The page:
Fall Allergies

August 31, 2021
When you think of allergies, you may think of springtime. However, the fall and winter months have their own unique allergens that may cause reactions. Knowing the common causes of these allergies can help you avoid sniffles and sneezes this season as we head into the colder months. 
Common Causes
1. Fall leaves
When thinking of fall, a vision of orange, yellow, and brown leaves comes to mind, but you may have a different perception if you suffer from fall allergies. If fall foliage gives you itchy eyes, a runny nose, and sneezing, then you are most likely experiencing allergic rhinitis. According to the American College of Allergy, Asthma, and Immunology, allergic rhinitis is caused by airborne mold spores or pollens that cause your immune system to react. Even though this reaction may seem to appear when the leaves begin to fall, you are most likely reacting to mold, which is attracted to the piles of damp leaves. 
2. Ragweed
According to the American College of Allergy, Asthma, and Immunology, ragweed pollen is one of the most common allergens that cause seasonal allergies, especially from mid-August until the first freeze. Ragweed is a common flowering plant throughout North America. The plant doesn’t begin to pollinate until mid-August. If you are allergic to this particular pollen, you may experience allergy symptoms during these later months. 
3. School allergens
Although this primarily affects school children, common irritants found in the classroom can affect anyone who comes into contact with them. These irritants include chalk dust, pet dander, or cleaning chemicals. Although these irritants and allergens can have the same effect as their outdoor counterparts, they can also cause severe reactions. That’s why it is best to have emergency medications available if you or your child has a severe allergy.
How to avoid allergies
1. Monitor pollen and mold counts 
If you are worried about allergies outside, it is best to watch the counts of your allergen triggers via a weather report or weather app. That way, you can avoid outdoor activities, keep doors and windows closed, or prepare beforehand with allergy medication if counts of pollen or mold are high.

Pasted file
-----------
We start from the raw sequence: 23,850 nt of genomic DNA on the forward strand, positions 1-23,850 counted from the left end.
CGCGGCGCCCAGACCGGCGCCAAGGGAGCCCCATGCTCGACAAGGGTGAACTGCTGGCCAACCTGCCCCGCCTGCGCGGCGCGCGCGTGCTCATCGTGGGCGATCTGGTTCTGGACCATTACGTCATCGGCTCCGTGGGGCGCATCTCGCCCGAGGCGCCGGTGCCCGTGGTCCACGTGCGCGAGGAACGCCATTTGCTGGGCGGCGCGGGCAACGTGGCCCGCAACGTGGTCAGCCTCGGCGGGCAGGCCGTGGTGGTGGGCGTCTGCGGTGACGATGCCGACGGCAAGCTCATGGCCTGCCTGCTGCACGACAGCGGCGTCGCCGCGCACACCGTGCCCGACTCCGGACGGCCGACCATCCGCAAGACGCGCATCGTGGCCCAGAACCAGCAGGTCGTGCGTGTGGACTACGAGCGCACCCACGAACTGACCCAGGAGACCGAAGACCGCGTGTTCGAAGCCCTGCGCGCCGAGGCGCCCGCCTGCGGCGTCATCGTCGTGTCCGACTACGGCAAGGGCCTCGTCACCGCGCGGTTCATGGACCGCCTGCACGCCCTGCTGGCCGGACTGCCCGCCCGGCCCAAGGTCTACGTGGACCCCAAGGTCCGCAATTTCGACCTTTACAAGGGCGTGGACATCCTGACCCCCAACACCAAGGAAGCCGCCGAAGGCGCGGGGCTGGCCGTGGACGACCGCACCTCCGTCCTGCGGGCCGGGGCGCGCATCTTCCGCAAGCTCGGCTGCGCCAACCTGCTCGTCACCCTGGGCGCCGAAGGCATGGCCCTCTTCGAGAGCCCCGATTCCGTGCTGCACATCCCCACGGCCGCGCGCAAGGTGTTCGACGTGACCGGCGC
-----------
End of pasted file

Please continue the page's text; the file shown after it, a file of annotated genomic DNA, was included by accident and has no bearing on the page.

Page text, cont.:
2. Wash your hands 
If allergies tend to cause your eyes to get itchy, regularly washing your hands can prevent it. Itchy or uncomfortable eyes from allergens are caused when you rub your eyes after touching said allergen. You can avoid this altogether by keeping your hands clean with soap and water. 
3. Take medication
Over-the-counter medicines for allergies are available at most pharmacies and are effective at minimizing mild allergy symptoms. Depending on your preference or symptoms, they are offered in various forms, such as oral medication, nasal spray, or eye drops. Many allergy medications can or should be taken on a daily basis to keep allergies at bay. Talk to your pharmacist about the right medication for you to help avoid symptoms and unnecessary visits with the doctor.
4. Wear a mask 
When outdoors completing tasks that could trigger allergies, it is best to wear a mask. These activities include mowing the lawn, raking leaves, or gardening. This can help you easily avoid inhaling any allergens. 
5. See an allergist 

If your mild allergies aren’t effectively treated with an over-the-counter or lifestyle solution, it may be time to see a doctor or allergy specialist. They can help you identify what is causing your allergies and help find the right treatment. You can use our doctor search tool to find a provider near you.


Whatever your sensitivities, being prepared for allergies is the best way to prevent reactions no matter the season. Checking the weather, washing your hands, and having medications on hand in case of an allergy flare-up are just a few options available to help prevent or ease symptoms. However, speaking with a doctor is the best option to help you develop the right plan for you.